July 3, 2012
By passing the transportation bill last week, Congress has once again demonstrated its complete disregard for budgets.
The bill will cost an astounding $120 billion over the next two years. Not only that, this spending outstrips the revenues coming in through the federal gasoline tax. That means either more debt or higher taxes–or both.
As Heritage Foundation experts Emily Goff and Alison Fraser explain, the bill does offer some positive reforms. For instance, it consolidates and eliminates certain programs, thereby cutting down on duplication and waste.
“This bill consolidates over two-thirds of highway programs and eliminates unnecessary programs,” they report, “saving $700 million on the Land and Water Conservation Fund alone, for example.”
The bill also gives states and localities more leeway to decide how to best spend transportation funds. As Goff and Fraser explain,
This bill would send 50 percent of the funds meant for these alternative transportation programs to the local level, and the rest would go to the state. States would have the ability of opting out of spending money on pedestrian and bike trails and safety-related infrastructure. With other projects eligible for this once-sacrosanct funding, states will have more control and freedom to meet their transportation needs without the micromanagement of Congress or federal bureaucrats.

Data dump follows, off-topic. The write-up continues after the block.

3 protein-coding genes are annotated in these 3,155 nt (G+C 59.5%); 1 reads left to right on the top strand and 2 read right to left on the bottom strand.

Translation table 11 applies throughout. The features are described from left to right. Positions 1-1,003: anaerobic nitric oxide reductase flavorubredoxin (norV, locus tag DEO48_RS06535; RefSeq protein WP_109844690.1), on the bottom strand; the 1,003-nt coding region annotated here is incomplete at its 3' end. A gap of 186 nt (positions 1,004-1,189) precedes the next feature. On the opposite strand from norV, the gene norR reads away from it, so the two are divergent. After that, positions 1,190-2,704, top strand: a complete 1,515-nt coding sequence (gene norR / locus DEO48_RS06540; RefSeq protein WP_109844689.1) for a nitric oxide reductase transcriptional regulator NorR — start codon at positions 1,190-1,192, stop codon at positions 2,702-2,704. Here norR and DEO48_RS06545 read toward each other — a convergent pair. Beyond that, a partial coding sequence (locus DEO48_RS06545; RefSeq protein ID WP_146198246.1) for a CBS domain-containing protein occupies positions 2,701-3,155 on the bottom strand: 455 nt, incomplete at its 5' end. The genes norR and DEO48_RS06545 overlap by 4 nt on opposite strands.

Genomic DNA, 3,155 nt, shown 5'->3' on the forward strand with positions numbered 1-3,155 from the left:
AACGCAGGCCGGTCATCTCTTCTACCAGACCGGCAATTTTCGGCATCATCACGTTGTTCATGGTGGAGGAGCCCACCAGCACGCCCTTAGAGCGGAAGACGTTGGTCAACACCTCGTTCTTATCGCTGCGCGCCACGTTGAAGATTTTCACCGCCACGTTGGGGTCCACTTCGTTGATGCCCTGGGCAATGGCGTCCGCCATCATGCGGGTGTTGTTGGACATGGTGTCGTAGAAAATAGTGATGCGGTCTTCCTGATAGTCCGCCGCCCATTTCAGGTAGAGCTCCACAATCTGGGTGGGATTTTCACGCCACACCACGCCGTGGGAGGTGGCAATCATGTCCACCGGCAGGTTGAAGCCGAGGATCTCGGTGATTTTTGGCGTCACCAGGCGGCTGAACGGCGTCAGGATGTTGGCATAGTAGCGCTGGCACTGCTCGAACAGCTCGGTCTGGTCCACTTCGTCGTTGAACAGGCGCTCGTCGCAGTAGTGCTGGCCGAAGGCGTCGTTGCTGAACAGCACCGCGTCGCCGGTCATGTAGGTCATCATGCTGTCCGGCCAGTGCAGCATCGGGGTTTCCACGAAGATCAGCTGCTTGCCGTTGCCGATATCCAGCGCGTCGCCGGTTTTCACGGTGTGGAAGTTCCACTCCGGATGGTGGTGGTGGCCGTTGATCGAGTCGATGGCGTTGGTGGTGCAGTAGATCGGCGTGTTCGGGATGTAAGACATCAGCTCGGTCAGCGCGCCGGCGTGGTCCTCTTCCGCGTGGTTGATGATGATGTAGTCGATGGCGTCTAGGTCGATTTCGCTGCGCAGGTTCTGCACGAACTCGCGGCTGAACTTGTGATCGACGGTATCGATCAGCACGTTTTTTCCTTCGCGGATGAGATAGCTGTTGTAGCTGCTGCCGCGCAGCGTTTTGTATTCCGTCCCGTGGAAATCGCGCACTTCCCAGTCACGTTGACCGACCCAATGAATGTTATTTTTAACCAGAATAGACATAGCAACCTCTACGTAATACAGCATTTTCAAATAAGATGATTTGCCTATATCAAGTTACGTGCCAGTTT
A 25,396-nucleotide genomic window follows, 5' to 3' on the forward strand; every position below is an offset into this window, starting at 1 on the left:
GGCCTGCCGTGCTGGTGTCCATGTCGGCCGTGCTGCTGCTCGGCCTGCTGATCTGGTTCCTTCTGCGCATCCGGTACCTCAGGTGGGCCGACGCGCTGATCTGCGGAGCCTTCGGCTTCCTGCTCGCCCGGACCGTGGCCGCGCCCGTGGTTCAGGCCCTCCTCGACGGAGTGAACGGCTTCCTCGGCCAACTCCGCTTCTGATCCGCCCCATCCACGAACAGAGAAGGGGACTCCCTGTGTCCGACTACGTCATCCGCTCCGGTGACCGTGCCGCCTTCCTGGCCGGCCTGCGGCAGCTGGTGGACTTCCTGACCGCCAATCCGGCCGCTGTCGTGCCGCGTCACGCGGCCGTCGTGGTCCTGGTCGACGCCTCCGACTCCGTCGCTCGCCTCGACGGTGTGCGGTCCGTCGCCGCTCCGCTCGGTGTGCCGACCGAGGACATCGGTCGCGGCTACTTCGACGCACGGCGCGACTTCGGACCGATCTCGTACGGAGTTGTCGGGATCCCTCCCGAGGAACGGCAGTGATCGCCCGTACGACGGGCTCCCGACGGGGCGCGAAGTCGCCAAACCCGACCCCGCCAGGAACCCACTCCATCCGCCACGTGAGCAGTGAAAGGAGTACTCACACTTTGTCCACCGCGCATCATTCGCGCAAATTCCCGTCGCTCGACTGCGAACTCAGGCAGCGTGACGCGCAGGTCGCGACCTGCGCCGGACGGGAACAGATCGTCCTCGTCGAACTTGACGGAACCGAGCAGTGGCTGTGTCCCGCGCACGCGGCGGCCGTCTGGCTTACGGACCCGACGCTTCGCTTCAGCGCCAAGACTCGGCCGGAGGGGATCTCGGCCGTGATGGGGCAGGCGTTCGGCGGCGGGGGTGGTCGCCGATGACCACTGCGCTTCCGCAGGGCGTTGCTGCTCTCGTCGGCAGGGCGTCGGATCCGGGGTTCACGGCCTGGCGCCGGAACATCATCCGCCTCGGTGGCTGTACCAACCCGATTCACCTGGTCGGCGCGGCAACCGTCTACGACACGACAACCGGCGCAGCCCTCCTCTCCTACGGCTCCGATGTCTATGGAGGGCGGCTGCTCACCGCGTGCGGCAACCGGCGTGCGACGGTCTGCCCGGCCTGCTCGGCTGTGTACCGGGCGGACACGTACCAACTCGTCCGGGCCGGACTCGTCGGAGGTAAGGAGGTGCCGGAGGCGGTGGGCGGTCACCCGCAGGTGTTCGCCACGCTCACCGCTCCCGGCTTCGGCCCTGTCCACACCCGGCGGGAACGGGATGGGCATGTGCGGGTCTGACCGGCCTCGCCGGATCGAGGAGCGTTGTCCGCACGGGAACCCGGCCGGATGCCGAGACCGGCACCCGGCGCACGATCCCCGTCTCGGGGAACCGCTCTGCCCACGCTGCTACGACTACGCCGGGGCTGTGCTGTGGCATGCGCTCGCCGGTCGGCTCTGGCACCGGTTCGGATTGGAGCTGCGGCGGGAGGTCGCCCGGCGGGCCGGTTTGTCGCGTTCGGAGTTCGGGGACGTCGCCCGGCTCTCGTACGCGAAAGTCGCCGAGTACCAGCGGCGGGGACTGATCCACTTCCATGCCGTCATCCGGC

Additionally, the bill cuts down on regulatory red tape by speeding up environmental review processes. This cuts project delivery time down from 15 years to 7 years and frees up resources to use on other projects.
Despite these improvements, the bill’s overspending is unacceptable, as are proposals to offset this overspending with new taxes. Lawmakers need to change course and become serious about curbing their reckless spending habit.
Do you think the government should live within its means?